Evidence Shows Impact Events on Earth Coincided With Those on Moon
Asteroids that hit the Moon millions of years ago coincided precisely with some of the largest meteorite impacts on Earth, including the ones that led to the demise of the dinosaurs, a new study suggests.
The research also discovered that major impact events on Earth were not stand-alone, but accompanied by a series of smaller impacts, offering greater insights into the dynamics of asteroids in the inner solar system, in particular the potential of devastating Earth-bound asteroids.
An international research team examined microscopic glass beads aged estimated at up to two billion years old and discovered in lunar soil brought back to Earth in December 2020 aboard the Chinese National Space Agency’s Chang’e-5 Lunar mission. Scientists believe the heat and pressure of meteorite impacts created the glass beads, meaning their age distribution should mimic the timing of the impacts and coincide with the record of planetary bombardments.
The study’s lead author, Prof. Alexander Nemchin of Curtin University’s Space Science and Technology Centre in the School of Earth and Planetary Sciences, said the findings imply that the timing and frequency of impacts on Earth mirror asteroid impacts on the Moon, science may be able to learn a lot more about the history of evolution of our planet.
“We combined a wide range of microscopic analytical techniques, numerical modelling, and geological surveys to determine how these microscopic glass beads from the Moon were formed and when,” Nemchin said. “We found that some of the age groups of the lunar glass beads coincide precisely with the ages of some of the largest terrestrial impact crater events, including the Chicxulub impact crater responsible for the dinosaur extinction event.
The Chicxulub crater — left by the so-called dinosaur killer meteorite — is an impact crater buried beneath the Yucatán Peninsula in Mexico. Its center is offshore near the communities of Chicxulub Puerto and Chicxulub Pueblo, after which the crater was named. Scientists believe the crater was formed a little over 66 million years ago, when a large asteroid, about 10 kilometers (6.2 miles) in diameter, slammed into Earth. The crater is estimated to be 180 kilometers (110 miles) in diameter and 20 kilometers (12 miles) in depth and is the second largest confirmed impact structure on Earth.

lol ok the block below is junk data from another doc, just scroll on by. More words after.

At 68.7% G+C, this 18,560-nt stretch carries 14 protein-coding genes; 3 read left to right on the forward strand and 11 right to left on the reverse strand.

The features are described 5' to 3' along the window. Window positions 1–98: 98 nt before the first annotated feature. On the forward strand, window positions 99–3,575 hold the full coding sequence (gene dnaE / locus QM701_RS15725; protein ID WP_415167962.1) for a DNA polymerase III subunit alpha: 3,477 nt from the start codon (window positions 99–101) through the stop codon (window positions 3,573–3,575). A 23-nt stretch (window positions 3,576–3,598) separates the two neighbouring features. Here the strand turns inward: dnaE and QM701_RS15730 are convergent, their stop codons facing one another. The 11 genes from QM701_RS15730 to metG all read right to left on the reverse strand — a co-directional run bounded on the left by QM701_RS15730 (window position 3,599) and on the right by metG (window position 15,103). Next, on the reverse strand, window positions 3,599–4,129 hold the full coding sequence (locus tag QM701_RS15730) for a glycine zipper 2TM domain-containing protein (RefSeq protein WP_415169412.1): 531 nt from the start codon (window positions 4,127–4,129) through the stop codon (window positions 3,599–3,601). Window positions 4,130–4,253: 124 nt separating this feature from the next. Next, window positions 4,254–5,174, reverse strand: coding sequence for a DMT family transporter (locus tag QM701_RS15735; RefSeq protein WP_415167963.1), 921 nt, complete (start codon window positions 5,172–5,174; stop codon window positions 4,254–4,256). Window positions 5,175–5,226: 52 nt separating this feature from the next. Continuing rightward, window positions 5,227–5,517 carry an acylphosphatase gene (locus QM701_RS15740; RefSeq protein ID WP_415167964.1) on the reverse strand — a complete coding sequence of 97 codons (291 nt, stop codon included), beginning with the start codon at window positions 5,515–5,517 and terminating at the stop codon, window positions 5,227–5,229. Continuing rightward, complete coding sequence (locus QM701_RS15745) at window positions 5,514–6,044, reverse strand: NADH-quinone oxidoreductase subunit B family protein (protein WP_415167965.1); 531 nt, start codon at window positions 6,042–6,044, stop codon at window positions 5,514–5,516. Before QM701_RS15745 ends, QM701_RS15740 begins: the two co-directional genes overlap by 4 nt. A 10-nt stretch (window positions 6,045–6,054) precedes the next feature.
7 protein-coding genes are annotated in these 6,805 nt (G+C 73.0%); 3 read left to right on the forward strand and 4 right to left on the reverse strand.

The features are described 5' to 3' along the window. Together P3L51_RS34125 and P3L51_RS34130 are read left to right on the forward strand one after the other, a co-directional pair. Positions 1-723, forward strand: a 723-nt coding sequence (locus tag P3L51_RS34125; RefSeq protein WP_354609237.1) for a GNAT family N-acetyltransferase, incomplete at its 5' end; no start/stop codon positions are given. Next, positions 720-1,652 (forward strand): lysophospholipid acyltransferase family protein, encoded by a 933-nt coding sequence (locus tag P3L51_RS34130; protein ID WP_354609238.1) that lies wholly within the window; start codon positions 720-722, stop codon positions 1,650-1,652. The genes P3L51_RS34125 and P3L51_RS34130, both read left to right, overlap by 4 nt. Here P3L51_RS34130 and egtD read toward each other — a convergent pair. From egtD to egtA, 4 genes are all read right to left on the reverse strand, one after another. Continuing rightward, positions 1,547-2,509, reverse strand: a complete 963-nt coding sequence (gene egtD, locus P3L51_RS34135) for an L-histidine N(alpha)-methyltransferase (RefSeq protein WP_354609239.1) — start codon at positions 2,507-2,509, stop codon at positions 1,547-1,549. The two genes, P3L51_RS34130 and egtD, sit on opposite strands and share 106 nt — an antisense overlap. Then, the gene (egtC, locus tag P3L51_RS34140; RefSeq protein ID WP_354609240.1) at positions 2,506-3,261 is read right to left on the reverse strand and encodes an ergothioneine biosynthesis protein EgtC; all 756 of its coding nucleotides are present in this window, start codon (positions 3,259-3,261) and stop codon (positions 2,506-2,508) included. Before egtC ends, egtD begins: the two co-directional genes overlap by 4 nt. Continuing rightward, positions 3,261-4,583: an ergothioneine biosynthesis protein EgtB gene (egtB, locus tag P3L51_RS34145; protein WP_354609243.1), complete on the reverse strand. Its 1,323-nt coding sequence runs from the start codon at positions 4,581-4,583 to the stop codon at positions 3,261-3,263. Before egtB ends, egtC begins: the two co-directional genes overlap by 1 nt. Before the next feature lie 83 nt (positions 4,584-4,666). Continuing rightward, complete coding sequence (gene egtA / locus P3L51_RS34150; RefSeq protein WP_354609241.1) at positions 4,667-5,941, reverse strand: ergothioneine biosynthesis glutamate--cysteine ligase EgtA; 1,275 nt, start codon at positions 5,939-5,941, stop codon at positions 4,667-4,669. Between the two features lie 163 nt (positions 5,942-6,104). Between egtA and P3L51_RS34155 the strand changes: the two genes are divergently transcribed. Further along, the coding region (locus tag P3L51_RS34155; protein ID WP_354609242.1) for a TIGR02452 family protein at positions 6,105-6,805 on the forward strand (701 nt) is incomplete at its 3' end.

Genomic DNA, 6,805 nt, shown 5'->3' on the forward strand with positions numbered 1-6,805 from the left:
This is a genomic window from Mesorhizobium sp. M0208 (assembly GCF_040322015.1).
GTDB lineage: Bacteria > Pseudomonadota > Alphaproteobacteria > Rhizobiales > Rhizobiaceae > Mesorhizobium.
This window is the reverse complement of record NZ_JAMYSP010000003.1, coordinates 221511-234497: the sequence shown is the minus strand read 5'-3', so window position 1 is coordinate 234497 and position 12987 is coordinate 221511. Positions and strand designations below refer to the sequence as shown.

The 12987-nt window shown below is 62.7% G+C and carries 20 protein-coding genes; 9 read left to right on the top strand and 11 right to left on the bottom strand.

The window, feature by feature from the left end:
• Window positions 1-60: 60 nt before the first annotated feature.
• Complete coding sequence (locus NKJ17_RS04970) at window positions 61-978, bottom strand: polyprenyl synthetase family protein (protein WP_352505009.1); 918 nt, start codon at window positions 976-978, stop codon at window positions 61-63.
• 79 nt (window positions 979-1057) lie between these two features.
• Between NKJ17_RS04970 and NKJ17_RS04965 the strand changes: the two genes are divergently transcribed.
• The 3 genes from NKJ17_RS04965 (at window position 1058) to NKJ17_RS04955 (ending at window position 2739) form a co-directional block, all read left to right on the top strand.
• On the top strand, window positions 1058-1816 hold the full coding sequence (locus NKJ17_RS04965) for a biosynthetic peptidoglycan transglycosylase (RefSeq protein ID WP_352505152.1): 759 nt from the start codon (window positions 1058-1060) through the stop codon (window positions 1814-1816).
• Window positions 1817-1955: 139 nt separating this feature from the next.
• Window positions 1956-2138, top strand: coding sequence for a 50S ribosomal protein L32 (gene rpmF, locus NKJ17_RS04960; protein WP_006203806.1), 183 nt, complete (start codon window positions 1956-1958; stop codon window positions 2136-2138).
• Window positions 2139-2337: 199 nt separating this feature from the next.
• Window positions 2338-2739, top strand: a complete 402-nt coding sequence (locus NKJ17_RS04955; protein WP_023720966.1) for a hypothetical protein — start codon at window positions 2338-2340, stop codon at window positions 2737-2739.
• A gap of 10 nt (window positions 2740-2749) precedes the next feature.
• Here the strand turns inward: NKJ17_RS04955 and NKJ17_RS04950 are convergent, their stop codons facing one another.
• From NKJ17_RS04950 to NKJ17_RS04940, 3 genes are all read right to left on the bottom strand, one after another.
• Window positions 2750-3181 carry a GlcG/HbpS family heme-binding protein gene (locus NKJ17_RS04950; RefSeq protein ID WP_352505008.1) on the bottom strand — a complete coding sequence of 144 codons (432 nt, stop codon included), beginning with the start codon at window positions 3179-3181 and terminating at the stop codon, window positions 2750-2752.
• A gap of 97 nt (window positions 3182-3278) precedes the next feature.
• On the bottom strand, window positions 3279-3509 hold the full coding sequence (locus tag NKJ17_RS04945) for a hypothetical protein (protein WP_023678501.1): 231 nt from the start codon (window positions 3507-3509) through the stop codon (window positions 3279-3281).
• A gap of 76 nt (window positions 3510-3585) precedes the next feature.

The research also revealed that large impact events on Earth “such as the Chicxulub crater 66 million years ago could have been accompanied by a number of smaller impacts,” he added. “If this is correct, it suggests that the age-frequency distributions of impacts on the Moon might provide valuable information about the impacts on the Earth or inner solar system.”
Study co-author and Curtin Associate Prof. Katarina Miljkovic, explained future comparative studies could give further insight into the geological history of the Moon.
“The next step would be to compare the data gleaned from these Chang’e-5 samples with other lunar soils and crater ages to be able to uncover other significant Moon-wide impact events which might in turn reveal new evidence about what impacts may have affected life on Earth,” Miljkovic said.